Gimmicks and Art

In preparation for what sounds like a very promising reading session at MLA 2012, Alan Bigelow answers several questions at the heart of electronic literature today.

At one point Bigelow asserts that no idea exists which can only be conveyed through an electronic medium, no idea that can't be conveyed through traditional media. "It's the idea that counts," he says, not the delivery.

While I think this is superficially true, there is a powerful performative aspect to electronic literature unique to the form, and which can create a different relationship to the work than other forms. This isn't to say that this connection can express a certain idea that others can’t, that it can express it in a different way than other forms. The role of the reader's relationship to an avatar, for example, might make the player directly responsible for a catastrophe. This doesn't always happen, but the fact that it can makes electronic literature very different. It's the difference between reading "To know my deed, 'twere best not know myself" and feeling the regret of knowing that you, the reader, killed Duncan out of ambition and a lust for power that you actually felt first-hand.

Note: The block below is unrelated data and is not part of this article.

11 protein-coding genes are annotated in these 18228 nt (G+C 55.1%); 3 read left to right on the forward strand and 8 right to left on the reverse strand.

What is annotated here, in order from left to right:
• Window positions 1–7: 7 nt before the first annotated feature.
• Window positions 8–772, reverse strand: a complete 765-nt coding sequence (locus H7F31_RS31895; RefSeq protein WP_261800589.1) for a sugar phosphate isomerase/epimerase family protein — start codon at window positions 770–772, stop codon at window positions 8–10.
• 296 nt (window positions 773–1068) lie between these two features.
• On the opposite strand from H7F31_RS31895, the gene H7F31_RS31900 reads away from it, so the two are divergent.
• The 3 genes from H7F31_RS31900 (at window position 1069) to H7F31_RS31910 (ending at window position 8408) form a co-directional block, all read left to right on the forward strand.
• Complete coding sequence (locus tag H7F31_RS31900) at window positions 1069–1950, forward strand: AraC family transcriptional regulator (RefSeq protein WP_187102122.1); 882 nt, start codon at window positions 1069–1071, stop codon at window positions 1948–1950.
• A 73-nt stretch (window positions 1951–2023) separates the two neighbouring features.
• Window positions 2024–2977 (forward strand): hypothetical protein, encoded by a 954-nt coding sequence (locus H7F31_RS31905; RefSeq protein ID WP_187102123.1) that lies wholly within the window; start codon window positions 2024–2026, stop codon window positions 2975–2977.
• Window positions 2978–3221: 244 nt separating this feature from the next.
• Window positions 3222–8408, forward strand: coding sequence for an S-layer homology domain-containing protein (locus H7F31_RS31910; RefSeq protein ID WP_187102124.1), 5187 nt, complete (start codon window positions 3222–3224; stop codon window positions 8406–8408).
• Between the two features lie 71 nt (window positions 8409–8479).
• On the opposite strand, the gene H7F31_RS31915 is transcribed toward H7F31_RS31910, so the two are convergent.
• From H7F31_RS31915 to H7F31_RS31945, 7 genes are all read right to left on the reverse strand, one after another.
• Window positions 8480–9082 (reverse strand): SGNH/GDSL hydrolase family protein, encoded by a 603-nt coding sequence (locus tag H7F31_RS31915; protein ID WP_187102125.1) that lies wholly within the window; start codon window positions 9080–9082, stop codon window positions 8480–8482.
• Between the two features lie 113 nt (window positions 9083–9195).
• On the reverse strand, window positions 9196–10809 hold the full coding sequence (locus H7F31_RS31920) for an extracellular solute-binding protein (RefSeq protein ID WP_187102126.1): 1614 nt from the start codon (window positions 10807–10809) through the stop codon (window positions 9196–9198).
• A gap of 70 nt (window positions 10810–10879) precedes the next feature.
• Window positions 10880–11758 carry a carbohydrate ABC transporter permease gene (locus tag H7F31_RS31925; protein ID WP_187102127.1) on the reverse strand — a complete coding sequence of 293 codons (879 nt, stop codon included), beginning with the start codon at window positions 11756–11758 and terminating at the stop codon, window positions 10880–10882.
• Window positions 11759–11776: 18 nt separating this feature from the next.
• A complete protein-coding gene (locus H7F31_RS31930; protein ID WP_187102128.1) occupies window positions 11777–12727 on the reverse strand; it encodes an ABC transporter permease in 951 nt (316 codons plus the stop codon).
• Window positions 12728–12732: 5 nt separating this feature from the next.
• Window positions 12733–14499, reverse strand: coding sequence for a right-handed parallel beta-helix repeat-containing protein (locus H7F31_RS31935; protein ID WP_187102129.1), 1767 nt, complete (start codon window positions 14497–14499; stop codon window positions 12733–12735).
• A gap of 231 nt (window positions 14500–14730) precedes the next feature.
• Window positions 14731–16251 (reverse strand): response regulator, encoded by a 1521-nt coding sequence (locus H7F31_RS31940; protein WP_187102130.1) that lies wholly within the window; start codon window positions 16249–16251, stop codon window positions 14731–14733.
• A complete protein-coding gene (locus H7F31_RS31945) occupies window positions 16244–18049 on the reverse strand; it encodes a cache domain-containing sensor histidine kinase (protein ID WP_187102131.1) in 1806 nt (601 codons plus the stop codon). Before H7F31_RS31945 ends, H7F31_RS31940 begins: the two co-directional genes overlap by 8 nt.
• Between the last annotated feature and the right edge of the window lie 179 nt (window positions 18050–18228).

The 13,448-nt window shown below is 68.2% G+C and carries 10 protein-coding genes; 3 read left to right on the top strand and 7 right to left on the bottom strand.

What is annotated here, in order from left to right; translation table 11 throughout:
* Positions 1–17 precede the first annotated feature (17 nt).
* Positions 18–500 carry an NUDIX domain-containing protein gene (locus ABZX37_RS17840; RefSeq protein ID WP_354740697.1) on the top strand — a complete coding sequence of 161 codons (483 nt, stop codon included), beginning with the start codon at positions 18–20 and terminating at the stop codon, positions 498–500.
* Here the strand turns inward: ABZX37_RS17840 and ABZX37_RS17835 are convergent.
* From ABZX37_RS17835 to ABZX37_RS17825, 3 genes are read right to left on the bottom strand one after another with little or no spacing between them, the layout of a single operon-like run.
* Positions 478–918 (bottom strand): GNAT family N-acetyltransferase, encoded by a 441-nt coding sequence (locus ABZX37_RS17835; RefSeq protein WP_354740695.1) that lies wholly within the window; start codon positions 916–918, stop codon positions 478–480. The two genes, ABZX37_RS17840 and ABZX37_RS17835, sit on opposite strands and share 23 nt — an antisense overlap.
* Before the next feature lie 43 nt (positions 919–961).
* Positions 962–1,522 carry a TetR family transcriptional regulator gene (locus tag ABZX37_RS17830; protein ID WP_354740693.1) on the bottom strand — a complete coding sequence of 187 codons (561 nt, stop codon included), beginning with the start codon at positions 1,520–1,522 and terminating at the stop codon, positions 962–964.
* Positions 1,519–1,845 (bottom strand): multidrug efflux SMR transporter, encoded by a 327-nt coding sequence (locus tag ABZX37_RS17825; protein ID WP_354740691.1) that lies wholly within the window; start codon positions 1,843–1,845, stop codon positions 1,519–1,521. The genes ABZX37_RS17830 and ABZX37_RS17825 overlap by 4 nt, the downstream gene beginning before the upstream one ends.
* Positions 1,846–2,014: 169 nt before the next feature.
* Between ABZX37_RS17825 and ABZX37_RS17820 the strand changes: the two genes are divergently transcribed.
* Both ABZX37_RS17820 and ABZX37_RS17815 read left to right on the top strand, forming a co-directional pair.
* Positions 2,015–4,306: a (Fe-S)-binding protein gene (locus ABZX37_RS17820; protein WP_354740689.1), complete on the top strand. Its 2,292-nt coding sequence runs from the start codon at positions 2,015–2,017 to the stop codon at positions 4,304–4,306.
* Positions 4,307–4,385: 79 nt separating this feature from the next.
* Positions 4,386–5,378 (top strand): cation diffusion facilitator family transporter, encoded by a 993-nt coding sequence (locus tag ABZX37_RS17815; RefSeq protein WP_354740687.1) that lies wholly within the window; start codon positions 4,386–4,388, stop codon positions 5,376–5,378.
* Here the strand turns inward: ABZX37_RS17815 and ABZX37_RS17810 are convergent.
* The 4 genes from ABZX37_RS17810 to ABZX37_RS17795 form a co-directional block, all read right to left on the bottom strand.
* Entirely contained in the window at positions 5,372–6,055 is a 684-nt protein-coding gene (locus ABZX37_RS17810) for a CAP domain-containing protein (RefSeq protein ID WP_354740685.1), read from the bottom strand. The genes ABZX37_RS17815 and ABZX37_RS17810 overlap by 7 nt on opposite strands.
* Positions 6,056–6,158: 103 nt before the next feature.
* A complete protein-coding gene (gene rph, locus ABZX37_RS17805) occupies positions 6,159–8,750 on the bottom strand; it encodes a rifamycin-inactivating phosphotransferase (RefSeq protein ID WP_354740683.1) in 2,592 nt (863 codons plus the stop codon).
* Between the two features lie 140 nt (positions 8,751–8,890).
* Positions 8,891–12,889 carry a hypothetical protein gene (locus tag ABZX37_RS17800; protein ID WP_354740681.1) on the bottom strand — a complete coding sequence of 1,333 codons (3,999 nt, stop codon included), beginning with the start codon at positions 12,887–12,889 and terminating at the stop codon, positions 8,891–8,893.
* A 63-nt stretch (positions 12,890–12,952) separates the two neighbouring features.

Bigelow also argues that the story is more powerful than the level of interactivity, and I think he's right. You won't actually feel sorry for killing the king if he hasn't been properly developed as someone you should feel sorry for killing. Likewise, a flashy interactive piece loses its impact if the story isn't good enough for the interaction to mean something. The problem with things like vooks is that there needs to be a good reason for the piece to have video, sound, or "interactivity," and it needs to be part of the original concept of the work, not an awkwardly interjected afterthought. The story and impact have to gain something from a piece being interactive, otherwise interactivity is just a gimmick. And gimmicks are not art.